Are you thinking of hiring someone to manage your company's projects? Perhaps you want to become a project coordinator yourself? Either way, it's important to know what it takes to succeed in this role. The ability to multitask, attention to detail and familiarity with risk management are all key project coordinator skills.


To succeed as a project coordinator, it's important to be results driven, have an analytical mindset and possess the ability to multitask, among other key skills.

Project Coordinator vs. Project Manager

First of all, make sure you understand the difference between project coordinators and project managers. Project managers plan, initiate and supervise the execution of a project. They are ultimately responsible for its success or failure. Key project manager skills and competencies include:

  • Strong leadership skills.
  • Interpersonal skills.
  • Problem-solving skills.
  • Critical-thinking skills.
  • Adaptability.
  • Efficiency.
  • Financial planning.
  • Risk-management skills.
  • Negotiation skills.
  • Ability to communicate effectively.

These professionals supervise entire teams, coach others and negotiate the use of resources. They know how to create a project schedule, anticipate potential issues and set realistic budgets. Their work begins before a project starts.

The skills required for a project manager are similar to those required for a project coordinator. Project coordinators, though, have different responsibilities, and it is more of an entry-level role. As a project coordinator, you will assist the project manager, develop project strategies and undertake tasks as required. Your day-to-day responsibilities will include scheduling and organizing projects, keeping records, communicating with team members and performing administrative duties.

Key Project Coordinator Skills

The primary role of project coordinators is to ensure that all projects are well-organized and get completed on time and within the budget. Their work requires multitasking, attention to detail and strong communication skills. These professionals are self-motivated, results driven and organized. In addition to soft skills, they need industry-specific knowledge as well as experience in word processing, accounting, reporting and basic math.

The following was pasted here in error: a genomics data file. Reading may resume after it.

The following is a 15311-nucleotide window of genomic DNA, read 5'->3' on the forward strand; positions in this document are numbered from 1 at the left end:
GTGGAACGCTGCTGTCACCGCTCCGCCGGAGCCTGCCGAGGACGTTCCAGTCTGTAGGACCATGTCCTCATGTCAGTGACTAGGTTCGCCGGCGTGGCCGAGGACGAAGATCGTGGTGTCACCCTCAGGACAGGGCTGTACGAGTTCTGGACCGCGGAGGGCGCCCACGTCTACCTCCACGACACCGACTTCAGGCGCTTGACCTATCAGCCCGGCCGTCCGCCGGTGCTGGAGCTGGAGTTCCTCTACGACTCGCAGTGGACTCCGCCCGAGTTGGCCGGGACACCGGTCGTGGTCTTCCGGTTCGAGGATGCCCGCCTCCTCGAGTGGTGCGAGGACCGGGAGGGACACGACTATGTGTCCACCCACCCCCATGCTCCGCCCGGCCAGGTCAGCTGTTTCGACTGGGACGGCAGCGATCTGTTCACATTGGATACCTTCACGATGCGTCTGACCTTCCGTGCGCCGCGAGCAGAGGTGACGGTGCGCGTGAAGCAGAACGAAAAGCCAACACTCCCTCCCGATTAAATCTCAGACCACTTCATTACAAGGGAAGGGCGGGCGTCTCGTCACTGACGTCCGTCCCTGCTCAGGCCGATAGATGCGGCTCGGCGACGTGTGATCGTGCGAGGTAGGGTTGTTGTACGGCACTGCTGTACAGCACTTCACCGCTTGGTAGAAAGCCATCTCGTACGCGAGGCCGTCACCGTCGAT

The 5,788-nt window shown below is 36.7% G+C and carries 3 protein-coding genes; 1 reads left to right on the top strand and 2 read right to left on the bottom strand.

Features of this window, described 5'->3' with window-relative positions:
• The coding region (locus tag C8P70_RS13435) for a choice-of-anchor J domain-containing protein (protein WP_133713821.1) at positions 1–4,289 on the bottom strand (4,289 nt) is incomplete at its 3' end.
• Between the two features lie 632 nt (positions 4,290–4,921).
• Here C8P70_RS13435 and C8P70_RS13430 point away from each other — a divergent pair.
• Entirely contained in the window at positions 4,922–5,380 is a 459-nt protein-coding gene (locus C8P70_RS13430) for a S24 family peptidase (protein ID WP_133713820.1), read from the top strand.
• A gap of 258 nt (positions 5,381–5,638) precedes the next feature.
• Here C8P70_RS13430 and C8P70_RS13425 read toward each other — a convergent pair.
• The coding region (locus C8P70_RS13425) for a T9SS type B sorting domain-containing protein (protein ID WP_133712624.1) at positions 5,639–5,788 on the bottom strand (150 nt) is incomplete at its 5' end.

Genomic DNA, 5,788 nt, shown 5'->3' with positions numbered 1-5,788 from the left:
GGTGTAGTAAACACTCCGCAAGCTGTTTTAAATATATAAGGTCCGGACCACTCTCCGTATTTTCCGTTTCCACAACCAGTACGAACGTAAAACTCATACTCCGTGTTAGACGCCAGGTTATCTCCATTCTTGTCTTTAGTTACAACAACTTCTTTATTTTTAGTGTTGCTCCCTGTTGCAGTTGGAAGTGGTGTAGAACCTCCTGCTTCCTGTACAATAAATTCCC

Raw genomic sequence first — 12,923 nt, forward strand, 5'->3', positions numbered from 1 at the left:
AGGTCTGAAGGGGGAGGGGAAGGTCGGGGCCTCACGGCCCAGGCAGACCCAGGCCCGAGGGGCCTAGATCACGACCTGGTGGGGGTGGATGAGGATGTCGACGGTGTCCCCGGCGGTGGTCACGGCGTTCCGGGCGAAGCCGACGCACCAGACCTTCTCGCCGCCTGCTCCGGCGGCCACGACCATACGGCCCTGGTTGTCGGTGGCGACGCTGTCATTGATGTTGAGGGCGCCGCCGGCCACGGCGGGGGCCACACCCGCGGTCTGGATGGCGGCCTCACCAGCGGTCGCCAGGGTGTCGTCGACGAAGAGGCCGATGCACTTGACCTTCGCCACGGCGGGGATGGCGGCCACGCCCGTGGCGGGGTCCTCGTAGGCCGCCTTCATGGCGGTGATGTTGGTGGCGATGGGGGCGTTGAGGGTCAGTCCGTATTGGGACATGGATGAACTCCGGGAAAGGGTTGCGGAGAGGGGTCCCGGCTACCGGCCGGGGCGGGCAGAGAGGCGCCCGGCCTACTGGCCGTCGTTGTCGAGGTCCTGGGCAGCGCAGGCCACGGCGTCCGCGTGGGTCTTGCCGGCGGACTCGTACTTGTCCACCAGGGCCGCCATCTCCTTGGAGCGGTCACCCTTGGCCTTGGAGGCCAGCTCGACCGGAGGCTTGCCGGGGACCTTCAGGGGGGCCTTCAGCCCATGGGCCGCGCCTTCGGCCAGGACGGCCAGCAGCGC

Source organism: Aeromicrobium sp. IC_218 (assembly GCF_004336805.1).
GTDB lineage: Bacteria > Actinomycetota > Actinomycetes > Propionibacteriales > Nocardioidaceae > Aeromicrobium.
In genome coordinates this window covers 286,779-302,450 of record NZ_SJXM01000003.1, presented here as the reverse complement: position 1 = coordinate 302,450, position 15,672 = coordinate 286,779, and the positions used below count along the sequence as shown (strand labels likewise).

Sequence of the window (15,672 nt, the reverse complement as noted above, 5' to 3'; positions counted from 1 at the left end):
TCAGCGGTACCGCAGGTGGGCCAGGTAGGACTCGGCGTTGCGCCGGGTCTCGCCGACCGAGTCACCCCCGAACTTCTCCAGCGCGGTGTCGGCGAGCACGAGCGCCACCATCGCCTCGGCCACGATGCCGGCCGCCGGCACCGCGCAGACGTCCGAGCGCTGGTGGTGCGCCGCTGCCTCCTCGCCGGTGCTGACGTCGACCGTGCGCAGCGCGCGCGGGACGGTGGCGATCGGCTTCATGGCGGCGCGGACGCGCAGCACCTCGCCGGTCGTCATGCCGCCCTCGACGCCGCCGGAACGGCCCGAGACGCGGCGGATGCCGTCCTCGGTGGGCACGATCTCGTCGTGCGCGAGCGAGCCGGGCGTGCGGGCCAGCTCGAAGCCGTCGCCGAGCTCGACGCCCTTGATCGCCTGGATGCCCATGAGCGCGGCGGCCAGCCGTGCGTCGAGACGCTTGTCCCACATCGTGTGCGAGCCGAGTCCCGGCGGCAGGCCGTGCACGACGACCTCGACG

Project coordinators assist the project manager and delegate tasks to other departments and team members. They are also responsible for identifying ways to reduce expenses and increase the project’s profitability. Depending on the job requirements, they may need to organize team meetings, provide administrative support and create reports. Some of the most desirable project coordinator skills and attributes include but are not limited to:

  • Documentation management.
  • Procurement management.
  • Analytical and problem-solving abilities.
  • Negotiation skills.
  • Interpersonal and communication skills.
  • Team-management skills.
  • Finance and accounting skills.
  • Organizational skills.
  • Strong Microsoft Office skills.
  • Ability to sort out details.

These professionals coordinate "on the ground" operations such as preparing meetings and updating the team members. Project managers, by comparison, focus on the project as a whole.

What Qualifications Are Required?

If you're planning to work as a project coordinator, you'll only need a high school diploma. However, most employers require a bachelor's degree or relevant certifications in business, marketing or communications. For example, aspiring project coordinators who wish to work in the IT industry may need a certificate in software development.

A good start is to take courses in project management. Several public and private institutions offer certifications in this area. The Project Management Institute, for instance, provides a wide range of courses for different skill levels, including the PMP (Project Management Professional) and PgMP (Program Management Professional).

Some certifications, such as the PMP, require formal education and several years of experience in the field. For others, you'll need an associate degree or just a high school diploma. These certifications can help expand your knowledge and give you a competitive edge in the job market. Consider doing administrative work or managing smaller projects to gain experience and increase your chances of success.